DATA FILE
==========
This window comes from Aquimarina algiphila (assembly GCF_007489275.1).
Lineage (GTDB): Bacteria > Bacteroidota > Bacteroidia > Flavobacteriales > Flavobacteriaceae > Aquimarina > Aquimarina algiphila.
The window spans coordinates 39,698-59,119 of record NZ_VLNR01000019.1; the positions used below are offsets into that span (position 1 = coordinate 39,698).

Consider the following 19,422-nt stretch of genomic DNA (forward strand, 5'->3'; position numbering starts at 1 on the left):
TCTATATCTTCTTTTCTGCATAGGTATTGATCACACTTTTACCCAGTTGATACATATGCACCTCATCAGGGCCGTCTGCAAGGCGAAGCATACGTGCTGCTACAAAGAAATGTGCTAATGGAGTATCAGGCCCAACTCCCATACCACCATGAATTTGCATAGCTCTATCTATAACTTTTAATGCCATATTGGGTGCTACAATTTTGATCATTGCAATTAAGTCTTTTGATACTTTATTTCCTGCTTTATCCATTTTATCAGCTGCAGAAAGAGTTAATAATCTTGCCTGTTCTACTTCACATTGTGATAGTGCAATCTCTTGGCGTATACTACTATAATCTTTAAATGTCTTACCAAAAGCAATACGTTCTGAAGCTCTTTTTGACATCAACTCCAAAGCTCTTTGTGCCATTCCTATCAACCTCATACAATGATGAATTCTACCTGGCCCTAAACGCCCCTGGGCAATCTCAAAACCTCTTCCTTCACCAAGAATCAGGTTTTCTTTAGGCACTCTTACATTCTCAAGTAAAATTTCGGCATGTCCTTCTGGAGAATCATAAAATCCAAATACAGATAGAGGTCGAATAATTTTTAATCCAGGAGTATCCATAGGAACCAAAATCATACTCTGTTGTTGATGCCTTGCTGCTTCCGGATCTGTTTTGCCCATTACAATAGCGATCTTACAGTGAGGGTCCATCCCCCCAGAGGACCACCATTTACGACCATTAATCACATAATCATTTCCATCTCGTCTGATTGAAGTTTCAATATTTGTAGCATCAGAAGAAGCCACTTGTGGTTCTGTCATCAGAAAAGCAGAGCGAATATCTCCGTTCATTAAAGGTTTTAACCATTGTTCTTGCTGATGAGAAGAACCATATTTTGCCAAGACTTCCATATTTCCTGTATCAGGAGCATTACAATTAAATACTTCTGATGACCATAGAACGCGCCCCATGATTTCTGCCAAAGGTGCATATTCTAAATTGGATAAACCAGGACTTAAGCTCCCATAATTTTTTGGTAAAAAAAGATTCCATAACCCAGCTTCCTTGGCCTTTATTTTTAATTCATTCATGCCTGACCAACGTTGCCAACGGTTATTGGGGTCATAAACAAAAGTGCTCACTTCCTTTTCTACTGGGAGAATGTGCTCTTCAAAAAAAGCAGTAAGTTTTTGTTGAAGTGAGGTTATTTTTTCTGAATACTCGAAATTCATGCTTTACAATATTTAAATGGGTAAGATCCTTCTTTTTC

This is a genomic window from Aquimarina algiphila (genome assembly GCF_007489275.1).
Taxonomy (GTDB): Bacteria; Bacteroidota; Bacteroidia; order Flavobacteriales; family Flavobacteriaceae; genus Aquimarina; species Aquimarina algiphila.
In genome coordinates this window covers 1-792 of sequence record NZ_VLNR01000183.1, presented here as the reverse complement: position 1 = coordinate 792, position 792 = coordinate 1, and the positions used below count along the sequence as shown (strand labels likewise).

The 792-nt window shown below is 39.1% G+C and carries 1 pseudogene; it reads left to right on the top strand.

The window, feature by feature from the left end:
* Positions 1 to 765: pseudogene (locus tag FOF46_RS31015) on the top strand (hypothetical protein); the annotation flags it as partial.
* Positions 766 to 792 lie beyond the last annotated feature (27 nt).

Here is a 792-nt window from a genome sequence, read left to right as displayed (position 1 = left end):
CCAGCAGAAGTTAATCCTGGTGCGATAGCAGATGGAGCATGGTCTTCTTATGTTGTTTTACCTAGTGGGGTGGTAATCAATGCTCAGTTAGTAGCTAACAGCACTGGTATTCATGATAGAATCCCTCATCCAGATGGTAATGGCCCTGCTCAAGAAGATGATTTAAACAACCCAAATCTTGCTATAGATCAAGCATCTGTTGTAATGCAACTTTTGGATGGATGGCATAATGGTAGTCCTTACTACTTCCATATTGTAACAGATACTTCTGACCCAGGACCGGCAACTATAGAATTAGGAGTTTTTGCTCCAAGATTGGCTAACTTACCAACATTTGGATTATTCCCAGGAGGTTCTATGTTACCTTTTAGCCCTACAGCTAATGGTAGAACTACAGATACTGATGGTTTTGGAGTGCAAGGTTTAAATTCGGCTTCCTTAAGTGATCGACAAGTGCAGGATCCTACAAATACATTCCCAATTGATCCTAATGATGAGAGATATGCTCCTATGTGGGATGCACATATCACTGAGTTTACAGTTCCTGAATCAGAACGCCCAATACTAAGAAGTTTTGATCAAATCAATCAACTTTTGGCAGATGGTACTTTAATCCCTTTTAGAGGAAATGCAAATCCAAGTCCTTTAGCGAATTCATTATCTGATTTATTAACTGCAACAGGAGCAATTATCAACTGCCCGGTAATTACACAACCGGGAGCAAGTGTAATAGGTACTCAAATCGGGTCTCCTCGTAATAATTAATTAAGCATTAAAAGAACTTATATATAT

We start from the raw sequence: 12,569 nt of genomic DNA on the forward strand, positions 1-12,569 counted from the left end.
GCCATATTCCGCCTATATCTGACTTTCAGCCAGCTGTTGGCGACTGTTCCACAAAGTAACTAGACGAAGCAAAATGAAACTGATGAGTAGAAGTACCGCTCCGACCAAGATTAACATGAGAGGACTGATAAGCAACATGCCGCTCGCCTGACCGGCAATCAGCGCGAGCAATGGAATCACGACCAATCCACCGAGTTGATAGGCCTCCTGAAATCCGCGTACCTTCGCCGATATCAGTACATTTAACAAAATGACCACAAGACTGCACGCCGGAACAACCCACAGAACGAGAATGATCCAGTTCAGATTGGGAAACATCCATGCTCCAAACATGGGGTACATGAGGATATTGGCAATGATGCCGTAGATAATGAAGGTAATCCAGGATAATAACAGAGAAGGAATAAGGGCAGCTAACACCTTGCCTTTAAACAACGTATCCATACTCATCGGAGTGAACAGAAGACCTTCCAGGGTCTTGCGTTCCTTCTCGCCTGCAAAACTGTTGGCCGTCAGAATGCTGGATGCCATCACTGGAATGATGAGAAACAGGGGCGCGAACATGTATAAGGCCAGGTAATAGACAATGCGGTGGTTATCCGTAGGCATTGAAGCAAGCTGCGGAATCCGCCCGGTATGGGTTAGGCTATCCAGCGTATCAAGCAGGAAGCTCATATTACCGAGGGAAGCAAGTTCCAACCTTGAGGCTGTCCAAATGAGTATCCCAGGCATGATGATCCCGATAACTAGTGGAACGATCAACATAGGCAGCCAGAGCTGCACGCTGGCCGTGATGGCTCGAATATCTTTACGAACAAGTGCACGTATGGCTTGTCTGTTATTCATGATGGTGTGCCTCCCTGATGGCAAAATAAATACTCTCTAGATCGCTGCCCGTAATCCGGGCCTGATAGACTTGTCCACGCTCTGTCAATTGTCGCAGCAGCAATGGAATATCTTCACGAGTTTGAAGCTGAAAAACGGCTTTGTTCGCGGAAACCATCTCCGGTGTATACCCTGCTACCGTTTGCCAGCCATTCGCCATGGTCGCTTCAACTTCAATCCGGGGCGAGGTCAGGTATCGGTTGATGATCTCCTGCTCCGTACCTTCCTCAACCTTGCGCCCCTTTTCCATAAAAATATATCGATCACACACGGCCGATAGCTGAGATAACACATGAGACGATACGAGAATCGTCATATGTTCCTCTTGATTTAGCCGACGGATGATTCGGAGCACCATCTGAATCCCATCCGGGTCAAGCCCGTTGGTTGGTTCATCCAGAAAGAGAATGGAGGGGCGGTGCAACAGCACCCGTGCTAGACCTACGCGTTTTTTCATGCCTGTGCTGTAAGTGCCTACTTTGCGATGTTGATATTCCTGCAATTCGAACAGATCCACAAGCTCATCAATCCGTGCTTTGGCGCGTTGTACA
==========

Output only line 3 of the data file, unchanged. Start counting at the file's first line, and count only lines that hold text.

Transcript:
The window spans coordinates 39,698-59,119 of record NZ_VLNR01000019.1; the positions used below are offsets into that span (position 1 = coordinate 39,698).